The Wardrobe is a point and click puzzle game developed C.I.N.I.C Games that attempts to imitate some of the genre’s most illustrious titles. I have a somewhat mixed relationship with point and click titles. I applaud the creativity and art design displayed by some of the best examples of the genre, but I often find that the puzzle elements - the very thing these games are built around - to be contrived and often incoherent.
The story starts with best friends Skinny and Ronald eating food together at a picnic. Skinny eats a plum offered to him by Ronald, not knowing that he is allergic to the fruit; so allergic in fact that he goes into anaphylactic shock and dies. Right from the off, the tone of the game is set, as Skinny is reborn as a skeleton. Skinny must then find Ronald - who has not spoken since the incident - and tell him it wasn't his fault. The writing is simple, but it’s compelling enough that you want to progress the narrative in order to reunite the two pals.
The gameplay focuses around environment exploration and interaction. Players must find and combine the correct items around the world, in order to progress to the next area. Solving the puzzles is sometimes the result of a logical conclusion being drawn, the rest of the time is pot luck. It’s incredibly frustrating at times and can lead players to searching out walkthroughs rather than guides. I found myself stuck on several occasions; rather than getting incredibly irate, I found it easier to just search for guides on the internet.
One of the titles strongest aspects is its art design. Each area of the game looks hand drawn, giving it a really personal feel. Unfortunately, the animations don’t look quite as crisp, something that is even more obvious during the unusually choppy cutscenes. Characters are well designed - each one feels unique and well drawn; yet their voice acting is usually less impressive. The voice acting in general feels of a lower quality than the rest of the title, something that can be blamed on the quality of the equipment being used to capture the performances, along with some of the performances themselves. It never detracts from the game enough to result in a poor experience, but it did leave me feeling like the developers could have done a better job.
Humour is a funny thing in video games. If it is done correctly it can make for a memorable experience, but when taken to an extreme it can come across as immature and juvenile - The Wardrobe is the latter. Much of the humour can be boiled down to potty humour and constant meta-jokes. The game constantly loves to reminds you that it is indeed a videogame; the main character Skinny will regularly break the 4th wall addressing the player. While this might have been comical on one or two occasions, it’s prevalent throughout the entire story. Had the developers not constantly relied on immature humour, the story could have been a really heartfelt story about friendship.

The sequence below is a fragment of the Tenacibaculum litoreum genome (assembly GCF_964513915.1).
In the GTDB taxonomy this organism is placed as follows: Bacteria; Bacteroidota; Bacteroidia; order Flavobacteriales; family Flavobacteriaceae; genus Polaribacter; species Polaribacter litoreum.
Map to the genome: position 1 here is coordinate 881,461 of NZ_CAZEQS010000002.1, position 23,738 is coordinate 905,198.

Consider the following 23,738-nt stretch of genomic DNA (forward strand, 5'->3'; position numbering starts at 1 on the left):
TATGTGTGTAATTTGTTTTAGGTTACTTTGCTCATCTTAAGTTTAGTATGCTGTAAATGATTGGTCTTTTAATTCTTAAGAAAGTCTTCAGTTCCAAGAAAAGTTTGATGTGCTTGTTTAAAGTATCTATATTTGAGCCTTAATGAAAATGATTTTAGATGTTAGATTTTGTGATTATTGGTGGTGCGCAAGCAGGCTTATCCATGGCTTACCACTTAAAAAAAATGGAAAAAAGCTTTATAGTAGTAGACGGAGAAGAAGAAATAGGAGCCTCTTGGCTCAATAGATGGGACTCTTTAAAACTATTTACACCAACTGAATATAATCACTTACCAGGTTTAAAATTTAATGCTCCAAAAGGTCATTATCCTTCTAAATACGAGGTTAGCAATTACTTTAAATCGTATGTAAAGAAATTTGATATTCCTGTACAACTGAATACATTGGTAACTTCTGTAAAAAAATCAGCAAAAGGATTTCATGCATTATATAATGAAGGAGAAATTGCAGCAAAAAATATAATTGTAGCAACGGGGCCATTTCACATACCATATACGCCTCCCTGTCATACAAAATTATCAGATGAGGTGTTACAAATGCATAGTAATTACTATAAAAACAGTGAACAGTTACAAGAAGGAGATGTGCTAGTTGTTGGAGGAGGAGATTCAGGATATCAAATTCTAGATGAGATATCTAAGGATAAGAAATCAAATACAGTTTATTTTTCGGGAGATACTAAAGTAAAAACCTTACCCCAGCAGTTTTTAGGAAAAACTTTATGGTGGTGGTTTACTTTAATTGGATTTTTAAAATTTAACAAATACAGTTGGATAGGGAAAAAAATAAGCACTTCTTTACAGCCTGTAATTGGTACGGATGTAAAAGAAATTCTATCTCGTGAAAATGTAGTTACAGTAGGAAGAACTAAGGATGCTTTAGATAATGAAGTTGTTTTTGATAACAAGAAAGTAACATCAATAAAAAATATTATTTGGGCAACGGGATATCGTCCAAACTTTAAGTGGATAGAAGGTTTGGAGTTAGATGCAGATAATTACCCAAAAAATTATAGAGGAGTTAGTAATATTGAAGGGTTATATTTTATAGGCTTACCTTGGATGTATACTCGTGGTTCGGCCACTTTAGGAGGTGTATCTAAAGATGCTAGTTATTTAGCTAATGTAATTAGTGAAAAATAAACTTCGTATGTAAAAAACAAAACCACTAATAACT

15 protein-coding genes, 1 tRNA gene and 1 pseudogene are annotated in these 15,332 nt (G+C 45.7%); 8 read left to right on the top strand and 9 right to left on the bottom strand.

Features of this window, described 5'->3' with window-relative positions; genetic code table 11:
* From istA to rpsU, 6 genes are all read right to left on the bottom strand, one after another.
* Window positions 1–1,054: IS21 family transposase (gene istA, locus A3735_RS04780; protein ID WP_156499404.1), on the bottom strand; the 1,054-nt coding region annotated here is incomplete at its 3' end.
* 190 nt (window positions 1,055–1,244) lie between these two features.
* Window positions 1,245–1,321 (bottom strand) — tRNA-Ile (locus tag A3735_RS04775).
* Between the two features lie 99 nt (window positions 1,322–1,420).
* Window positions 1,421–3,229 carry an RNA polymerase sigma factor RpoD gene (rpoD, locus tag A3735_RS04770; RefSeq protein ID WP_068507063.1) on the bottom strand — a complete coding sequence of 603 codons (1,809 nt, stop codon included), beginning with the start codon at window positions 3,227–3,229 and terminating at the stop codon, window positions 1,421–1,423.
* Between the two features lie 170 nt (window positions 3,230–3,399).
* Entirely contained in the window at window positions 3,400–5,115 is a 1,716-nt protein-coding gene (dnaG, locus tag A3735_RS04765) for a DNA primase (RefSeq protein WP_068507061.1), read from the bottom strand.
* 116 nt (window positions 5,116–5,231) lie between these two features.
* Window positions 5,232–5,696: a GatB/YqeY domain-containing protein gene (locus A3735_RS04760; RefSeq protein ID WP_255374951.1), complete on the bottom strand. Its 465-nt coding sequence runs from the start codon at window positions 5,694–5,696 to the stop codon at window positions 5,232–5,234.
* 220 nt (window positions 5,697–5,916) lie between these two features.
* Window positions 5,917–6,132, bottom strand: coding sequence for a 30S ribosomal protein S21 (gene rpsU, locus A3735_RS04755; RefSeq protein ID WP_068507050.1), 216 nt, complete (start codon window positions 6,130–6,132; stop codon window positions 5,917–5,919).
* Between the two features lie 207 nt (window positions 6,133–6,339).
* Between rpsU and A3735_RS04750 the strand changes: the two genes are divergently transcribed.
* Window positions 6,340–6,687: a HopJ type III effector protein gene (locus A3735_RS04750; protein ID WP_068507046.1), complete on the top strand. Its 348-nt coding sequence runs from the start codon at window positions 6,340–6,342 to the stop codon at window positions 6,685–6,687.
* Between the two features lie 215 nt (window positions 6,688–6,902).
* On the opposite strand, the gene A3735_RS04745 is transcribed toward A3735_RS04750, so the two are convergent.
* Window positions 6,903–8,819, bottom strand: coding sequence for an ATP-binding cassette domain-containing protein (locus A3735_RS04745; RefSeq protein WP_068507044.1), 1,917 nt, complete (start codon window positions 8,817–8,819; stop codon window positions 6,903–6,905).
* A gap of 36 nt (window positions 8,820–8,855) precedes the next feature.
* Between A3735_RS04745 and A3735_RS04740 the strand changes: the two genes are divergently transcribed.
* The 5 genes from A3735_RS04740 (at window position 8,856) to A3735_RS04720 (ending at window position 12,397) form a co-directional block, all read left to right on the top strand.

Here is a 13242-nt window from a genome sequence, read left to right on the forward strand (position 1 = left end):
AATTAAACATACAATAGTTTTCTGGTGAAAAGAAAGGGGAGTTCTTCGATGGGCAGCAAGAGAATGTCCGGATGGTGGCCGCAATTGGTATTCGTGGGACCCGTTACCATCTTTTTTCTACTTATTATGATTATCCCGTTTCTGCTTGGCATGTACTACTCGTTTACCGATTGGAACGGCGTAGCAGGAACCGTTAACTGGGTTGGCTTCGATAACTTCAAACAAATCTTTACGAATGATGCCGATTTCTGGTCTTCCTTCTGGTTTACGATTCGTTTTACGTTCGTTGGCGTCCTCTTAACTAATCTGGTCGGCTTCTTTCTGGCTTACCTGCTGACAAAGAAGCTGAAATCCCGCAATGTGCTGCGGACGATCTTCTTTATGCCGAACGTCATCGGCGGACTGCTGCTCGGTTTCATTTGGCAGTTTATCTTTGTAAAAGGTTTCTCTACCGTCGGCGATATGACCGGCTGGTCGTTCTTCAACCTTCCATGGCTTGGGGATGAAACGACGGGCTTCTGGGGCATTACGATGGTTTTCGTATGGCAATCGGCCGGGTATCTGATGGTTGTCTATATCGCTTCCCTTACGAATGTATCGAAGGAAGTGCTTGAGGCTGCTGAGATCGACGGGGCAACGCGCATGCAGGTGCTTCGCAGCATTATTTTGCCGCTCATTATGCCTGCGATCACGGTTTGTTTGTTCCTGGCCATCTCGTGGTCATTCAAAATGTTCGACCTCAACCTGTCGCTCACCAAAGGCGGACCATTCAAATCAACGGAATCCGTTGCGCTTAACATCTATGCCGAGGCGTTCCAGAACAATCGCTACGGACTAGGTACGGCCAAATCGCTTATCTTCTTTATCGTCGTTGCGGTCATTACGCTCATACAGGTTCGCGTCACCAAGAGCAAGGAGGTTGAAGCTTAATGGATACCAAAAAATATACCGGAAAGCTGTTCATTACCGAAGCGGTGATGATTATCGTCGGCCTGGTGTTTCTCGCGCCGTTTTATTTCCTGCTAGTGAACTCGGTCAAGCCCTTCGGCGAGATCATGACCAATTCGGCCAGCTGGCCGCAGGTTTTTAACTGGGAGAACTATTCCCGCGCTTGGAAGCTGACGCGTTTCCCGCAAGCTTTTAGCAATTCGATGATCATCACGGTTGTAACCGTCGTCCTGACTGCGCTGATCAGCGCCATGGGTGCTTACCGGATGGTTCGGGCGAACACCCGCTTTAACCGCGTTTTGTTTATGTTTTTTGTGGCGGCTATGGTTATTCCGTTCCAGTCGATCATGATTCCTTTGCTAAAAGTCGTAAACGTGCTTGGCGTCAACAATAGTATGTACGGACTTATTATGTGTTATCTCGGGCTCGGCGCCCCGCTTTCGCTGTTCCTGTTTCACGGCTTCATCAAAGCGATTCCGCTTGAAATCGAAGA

To fit in with the meta-jokes prevalent throughout the game, the developers have also filled every bit of space in the game with pop-culture references. Each bit of the world is filled with other videogames, movies and even music. The extent to which the developers have gone with this is almost admirable, and while it can be fun in a “Where’s Wally” kind of way to spot them all, it often serves as a distraction more than anything else. In places, the references verge on straight copyright infringement, something I’m surprised has made it into the full release.
Considering the emotional peak of the story was supposed to be Skinny reuniting with his grieving best friend, the ending honestly left me feeling rather disappointed. After a few lines of dialogue, the game just kind of ends and that’s it. The journey did not justify the ending at all, and it made what were very relatable motivations feel wasted and rather flat.
The Wardrobe is not the worst point and click game I’ve ever played, but it does fall short compared to the likes of The Secret of Monkey Island series or even Grim Fandango. A reliance on meta-jokes and pop-culture references, alongside irrational puzzle design leave this point and click adventure falling short of its true potential. Fans of the genre will likely find enjoyment here though, if only due to the obvious inspirations behind the game.
The Wardrobe (Reviewed on Windows)
Game is enjoyable, outweighing the issues there may be.
A reliance on meta-jokes and pop-culture references, alongside irrational puzzle design leave this point and click adventure falling short of its true potential. Fans of the genre will likely find enjoyment here though, if only due to the obvious inspirations behind the game.